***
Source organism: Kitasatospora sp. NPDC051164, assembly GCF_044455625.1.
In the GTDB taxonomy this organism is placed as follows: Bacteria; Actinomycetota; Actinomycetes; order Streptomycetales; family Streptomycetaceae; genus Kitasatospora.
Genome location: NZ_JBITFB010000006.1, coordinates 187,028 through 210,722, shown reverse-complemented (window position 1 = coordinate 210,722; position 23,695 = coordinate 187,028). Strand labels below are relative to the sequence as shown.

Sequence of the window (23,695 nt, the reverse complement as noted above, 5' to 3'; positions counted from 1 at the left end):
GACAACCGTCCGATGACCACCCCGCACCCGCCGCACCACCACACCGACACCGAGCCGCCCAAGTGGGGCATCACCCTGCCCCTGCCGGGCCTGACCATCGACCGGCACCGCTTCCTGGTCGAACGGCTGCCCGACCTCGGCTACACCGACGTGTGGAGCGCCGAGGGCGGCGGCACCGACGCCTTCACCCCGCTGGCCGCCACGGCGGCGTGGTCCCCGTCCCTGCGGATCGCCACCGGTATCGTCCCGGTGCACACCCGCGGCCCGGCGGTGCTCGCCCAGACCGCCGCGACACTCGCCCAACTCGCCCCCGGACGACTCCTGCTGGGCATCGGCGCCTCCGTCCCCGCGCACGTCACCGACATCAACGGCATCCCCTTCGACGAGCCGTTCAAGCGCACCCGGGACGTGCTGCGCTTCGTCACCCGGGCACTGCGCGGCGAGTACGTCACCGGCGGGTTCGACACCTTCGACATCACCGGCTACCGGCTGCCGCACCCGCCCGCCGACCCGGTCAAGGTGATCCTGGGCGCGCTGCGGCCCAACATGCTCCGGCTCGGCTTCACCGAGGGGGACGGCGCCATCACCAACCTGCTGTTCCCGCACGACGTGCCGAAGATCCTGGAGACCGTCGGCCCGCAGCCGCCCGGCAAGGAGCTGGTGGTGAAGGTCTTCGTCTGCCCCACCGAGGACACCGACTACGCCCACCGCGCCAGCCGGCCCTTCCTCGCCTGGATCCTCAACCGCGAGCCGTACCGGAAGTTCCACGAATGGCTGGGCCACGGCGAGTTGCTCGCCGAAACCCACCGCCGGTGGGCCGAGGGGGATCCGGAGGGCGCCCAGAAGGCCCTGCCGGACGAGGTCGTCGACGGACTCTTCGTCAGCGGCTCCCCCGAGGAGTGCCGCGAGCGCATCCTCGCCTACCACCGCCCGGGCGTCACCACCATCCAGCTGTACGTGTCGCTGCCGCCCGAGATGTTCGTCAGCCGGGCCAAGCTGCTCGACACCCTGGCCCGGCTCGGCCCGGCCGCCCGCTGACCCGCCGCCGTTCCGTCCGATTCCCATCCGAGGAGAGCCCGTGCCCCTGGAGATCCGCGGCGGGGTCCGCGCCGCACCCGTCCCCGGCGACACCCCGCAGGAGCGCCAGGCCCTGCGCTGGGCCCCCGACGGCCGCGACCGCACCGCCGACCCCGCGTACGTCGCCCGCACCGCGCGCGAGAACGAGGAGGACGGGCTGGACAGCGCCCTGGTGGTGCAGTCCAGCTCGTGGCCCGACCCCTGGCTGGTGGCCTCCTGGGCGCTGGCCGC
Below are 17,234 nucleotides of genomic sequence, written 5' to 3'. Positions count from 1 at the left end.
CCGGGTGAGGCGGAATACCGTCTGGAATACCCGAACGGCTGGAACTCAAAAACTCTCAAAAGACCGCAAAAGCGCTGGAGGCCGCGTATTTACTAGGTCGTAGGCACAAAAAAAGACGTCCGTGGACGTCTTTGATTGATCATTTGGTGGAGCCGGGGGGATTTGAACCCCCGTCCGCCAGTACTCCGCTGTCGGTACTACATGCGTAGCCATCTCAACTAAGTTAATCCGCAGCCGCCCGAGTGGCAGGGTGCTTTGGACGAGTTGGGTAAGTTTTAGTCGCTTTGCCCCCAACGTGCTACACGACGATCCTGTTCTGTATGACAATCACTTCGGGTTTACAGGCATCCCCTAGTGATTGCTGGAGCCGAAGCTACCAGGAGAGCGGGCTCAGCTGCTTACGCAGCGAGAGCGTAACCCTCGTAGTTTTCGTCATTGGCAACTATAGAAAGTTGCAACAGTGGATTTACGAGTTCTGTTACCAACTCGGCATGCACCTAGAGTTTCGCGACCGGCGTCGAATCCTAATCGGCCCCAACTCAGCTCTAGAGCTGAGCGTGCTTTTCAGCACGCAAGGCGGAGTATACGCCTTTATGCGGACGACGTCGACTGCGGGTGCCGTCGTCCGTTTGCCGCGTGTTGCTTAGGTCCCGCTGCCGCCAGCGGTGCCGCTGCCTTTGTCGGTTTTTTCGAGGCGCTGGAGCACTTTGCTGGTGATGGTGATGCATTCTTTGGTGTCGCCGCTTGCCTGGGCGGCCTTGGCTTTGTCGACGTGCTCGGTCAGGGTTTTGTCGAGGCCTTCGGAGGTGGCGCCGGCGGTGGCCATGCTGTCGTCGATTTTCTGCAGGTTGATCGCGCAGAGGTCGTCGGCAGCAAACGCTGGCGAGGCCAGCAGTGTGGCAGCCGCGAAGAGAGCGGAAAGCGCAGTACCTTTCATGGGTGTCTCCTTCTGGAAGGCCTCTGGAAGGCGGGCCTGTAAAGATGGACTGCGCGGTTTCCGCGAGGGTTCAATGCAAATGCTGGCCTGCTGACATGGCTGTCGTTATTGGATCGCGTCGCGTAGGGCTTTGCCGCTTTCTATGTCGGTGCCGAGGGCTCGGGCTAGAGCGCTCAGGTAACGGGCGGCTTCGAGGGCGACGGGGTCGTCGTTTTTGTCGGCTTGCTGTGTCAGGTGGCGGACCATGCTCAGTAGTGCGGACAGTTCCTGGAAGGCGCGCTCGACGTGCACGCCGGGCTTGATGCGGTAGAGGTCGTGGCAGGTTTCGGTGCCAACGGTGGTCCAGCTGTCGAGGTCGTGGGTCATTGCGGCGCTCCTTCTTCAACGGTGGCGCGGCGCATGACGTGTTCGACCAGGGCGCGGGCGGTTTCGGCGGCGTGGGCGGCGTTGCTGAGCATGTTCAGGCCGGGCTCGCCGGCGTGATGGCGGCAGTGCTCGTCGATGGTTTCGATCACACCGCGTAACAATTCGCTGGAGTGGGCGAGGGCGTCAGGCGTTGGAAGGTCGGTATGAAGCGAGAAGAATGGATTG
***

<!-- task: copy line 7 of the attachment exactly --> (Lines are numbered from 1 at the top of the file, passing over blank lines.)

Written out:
CCGGGTGAGGCGGAATACCGTCTGGAATACCCGAACGGCTGGAACTCAAAAACTCTCAAAAGACCGCAAAAGCGCTGGAGGCCGCGTATTTACTAGGTCGTAGGCACAAAAAAAGACGTCCGTGGACGTCTTTGATTGATCATTTGGTGGAGCCGGGGGGATTTGAACCCCCGTCCGCCAGTACTCCGCTGTCGGTACTACATGCGTAGCCATCTCAACTAAGTTAATCCGCAGCCGCCCGAGTGGCAGGGTGCTTTGGACGAGTTGGGTAAGTTTTAGTCGCTTTGCCCCCAACGTGCTACACGACGATCCTGTTCTGTATGACAATCACTTCGGGTTTACAGGCATCCCCTAGTGATTGCTGGAGCCGAAGCTACCAGGAGAGCGGGCTCAGCTGCTTACGCAGCGAGAGCGTAACCCTCGTAGTTTTCGTCATTGGCAACTATAGAAAGTTGCAACAGTGGATTTACGAGTTCTGTTACCAACTCGGCATGCACCTAGAGTTTCGCGACCGGCGTCGAATCCTAATCGGCCCCAACTCAGCTCTAGAGCTGAGCGTGCTTTTCAGCACGCAAGGCGGAGTATACGCCTTTATGCGGACGACGTCGACTGCGGGTGCCGTCGTCCGTTTGCCGCGTGTTGCTTAGGTCCCGCTGCCGCCAGCGGTGCCGCTGCCTTTGTCGGTTTTTTCGAGGCGCTGGAGCACTTTGCTGGTGATGGTGATGCATTCTTTGGTGTCGCCGCTTGCCTGGGCGGCCTTGGCTTTGTCGACGTGCTCGGTCAGGGTTTTGTCGAGGCCTTCGGAGGTGGCGCCGGCGGTGGCCATGCTGTCGTCGATTTTCTGCAGGTTGATCGCGCAGAGGTCGTCGGCAGCAAACGCTGGCGAGGCCAGCAGTGTGGCAGCCGCGAAGAGAGCGGAAAGCGCAGTACCTTTCATGGGTGTCTCCTTCTGGAAGGCCTCTGGAAGGCGGGCCTGTAAAGATGGACTGCGCGGTTTCCGCGAGGGTTCAATGCAAATGCTGGCCTGCTGACATGGCTGTCGTTATTGGATCGCGTCGCGTAGGGCTTTGCCGCTTTCTATGTCGGTGCCGAGGGCTCGGGCTAGAGCGCTCAGGTAACGGGCGGCTTCGAGGGCGACGGGGTCGTCGTTTTTGTCGGCTTGCTGTGTCAGGTGGCGGACCATGCTCAGTAGTGCGGACAGTTCCTGGAAGGCGCGCTCGACGTGCACGCCGGGCTTGATGCGGTAGAGGTCGTGGCAGGTTTCGGTGCCAACGGTGGTCCAGCTGTCGAGGTCGTGGGTCATTGCGGCGCTCCTTCTTCAACGGTGGCGCGGCGCATGACGTGTTCGACCAGGGCGCGGGCGGTTTCGGCGGCGTGGGCGGCGTTGCTGAGCATGTTCAGGCCGGGCTCGCCGGCGTGATGGCGGCAGTGCTCGTCGATGGTTTCGATCACACCGCGTAACAATTCGCTGGAGTGGGCGAGGGCGTCAGGCGTTGGAAGGTCGGTATGAAGCGAGAAGAATGGATTG